64 Parishes

Orleans Theatre

The Théâtre d’Orléans , established in 1815, was located on Orleans Avenue between Royal and Bourbon streets in the French Quarter of New Orleans.

Orleans Theatre

Courtesy of The Historic New Orleans Collection

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Established in 1815, the Théâtre d’Orléans was located on Orleans Avenue between Royal and Bourbon streets in the French Quarter of New Orleans. As was the fate of many theaters in the nineteenth century, it fell victim to fire. During the administration of New Orleans mayor Augustin de Macarty in 1818, John Davis, the theater’s manager and a St. Dominguan refugee, successfully obtained a loan of $12,000 to rebuild the theater (though the eventual cost of the building escalated to $180,000). Davis personally sought performers from France, thus providing New Orleans with both a superior facility for the staging of operas and excellent talent. As a result of his vision, New Orleans soon became the premier city for the introduction of French opera into the United States.

The Théâtre d’Orléans was an important cultural venue not only to the city but also to the nation. Davis introduced to New Orleans recently premiered operas from the great stages of Europe. Between 1828 and 1833, he produced the American debuts of no fewer than four operas by Gioachino Rossini at the Théâtre d’Orléans. Of equal importance was Davis’s continued search for performers of international caliber, such as the soprano Julie Calvé and the conductor Eugene Prevost. In 1838, one ship alone brought the new conductor, an assistant conductor, two women soloists, a bass, a tenor, two violinists, a cellist, a bassoonist, and six other singers.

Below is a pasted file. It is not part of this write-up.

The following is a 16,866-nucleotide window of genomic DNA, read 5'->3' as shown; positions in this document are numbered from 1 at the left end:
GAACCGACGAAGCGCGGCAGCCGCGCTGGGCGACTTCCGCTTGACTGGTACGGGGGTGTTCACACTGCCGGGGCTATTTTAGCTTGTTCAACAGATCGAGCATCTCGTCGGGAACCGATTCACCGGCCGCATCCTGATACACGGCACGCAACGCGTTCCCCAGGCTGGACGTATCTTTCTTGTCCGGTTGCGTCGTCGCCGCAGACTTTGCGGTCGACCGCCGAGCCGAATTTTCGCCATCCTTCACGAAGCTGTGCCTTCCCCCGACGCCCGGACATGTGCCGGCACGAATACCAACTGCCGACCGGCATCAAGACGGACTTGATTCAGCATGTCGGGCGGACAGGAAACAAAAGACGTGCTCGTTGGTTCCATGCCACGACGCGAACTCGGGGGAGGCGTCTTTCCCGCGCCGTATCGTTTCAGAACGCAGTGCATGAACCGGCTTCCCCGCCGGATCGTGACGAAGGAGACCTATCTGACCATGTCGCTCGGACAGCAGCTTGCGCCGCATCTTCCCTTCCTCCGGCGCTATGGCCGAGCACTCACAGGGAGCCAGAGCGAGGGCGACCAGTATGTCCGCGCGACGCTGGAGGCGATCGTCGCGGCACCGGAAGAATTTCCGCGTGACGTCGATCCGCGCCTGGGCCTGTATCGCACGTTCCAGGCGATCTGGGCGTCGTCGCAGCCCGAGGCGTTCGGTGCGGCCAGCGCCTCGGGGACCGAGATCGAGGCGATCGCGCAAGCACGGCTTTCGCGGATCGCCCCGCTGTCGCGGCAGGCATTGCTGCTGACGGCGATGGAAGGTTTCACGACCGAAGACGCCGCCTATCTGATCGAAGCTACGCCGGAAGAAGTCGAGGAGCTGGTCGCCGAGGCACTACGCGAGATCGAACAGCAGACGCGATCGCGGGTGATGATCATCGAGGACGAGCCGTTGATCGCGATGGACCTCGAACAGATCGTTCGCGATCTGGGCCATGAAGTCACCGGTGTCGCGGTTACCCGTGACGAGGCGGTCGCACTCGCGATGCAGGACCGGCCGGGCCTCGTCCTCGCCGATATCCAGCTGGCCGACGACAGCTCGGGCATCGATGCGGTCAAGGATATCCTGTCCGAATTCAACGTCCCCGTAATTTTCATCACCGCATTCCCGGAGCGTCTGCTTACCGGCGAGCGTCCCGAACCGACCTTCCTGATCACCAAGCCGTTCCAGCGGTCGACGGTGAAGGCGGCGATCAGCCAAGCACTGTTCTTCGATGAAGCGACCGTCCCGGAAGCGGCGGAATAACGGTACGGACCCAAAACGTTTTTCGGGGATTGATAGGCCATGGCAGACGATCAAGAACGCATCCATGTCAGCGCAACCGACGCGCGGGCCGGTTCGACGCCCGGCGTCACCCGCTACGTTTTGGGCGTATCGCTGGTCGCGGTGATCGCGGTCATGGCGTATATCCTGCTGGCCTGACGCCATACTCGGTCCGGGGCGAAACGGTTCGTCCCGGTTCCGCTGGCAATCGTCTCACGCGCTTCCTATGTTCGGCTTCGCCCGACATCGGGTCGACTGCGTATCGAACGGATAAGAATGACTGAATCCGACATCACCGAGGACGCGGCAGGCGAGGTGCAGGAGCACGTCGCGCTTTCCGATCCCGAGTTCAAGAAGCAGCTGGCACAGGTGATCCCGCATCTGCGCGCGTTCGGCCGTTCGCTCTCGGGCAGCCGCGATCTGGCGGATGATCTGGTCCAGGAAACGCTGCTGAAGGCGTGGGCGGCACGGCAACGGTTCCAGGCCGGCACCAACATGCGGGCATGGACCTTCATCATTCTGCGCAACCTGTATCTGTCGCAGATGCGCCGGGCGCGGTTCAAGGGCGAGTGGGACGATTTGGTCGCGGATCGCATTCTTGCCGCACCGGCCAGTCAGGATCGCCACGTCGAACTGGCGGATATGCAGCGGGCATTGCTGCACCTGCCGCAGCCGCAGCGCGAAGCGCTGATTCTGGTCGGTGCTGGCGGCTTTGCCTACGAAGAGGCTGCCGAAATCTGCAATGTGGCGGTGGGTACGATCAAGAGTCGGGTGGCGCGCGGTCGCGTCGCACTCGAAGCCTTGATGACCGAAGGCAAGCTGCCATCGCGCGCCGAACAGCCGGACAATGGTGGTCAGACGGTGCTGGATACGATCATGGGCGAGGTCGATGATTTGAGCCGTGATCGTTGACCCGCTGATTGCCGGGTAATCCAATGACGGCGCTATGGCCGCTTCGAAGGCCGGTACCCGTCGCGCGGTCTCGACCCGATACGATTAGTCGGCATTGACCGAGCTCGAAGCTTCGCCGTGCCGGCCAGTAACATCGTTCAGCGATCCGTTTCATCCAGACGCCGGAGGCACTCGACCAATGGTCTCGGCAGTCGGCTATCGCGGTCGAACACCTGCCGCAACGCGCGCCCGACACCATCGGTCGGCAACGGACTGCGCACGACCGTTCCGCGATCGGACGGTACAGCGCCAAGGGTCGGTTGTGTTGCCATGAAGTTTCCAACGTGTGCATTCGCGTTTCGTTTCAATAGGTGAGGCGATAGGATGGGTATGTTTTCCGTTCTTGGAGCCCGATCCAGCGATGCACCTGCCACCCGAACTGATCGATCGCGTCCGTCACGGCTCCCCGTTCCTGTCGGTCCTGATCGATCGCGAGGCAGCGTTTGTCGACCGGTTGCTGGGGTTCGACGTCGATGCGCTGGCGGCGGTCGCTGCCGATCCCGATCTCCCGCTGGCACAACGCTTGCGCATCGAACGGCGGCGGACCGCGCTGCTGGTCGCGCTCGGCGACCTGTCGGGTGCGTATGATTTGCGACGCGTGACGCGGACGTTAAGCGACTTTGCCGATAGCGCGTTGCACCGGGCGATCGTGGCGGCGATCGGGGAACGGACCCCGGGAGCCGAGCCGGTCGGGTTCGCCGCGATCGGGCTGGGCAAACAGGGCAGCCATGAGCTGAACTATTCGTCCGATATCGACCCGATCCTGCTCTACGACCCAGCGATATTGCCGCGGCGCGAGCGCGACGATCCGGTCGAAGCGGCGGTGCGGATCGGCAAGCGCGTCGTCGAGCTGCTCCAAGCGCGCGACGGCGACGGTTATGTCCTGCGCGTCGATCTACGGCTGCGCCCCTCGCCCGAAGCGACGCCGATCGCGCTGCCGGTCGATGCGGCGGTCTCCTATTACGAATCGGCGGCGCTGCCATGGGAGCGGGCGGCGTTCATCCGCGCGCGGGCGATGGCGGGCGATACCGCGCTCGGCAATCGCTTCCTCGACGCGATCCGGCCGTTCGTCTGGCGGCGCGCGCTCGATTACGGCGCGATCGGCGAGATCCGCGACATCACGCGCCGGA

In an effort to keep his European performers occupied during the intolerable summer heat of New Orleans, Davis would tour his productions to the northeastern United States. These tours in 1828, 1829, 1830, 1831, 1833, 1843, and 1845 were critical to the development of opera in the United States. During the 1840s and 1850s, the theater repeatedly delighted audiences with the most recently composed operas. From the 1841–42 season through the 1859–60 season, the Orleans Theater presented 1,550 performances of 109 operas by 35 composers.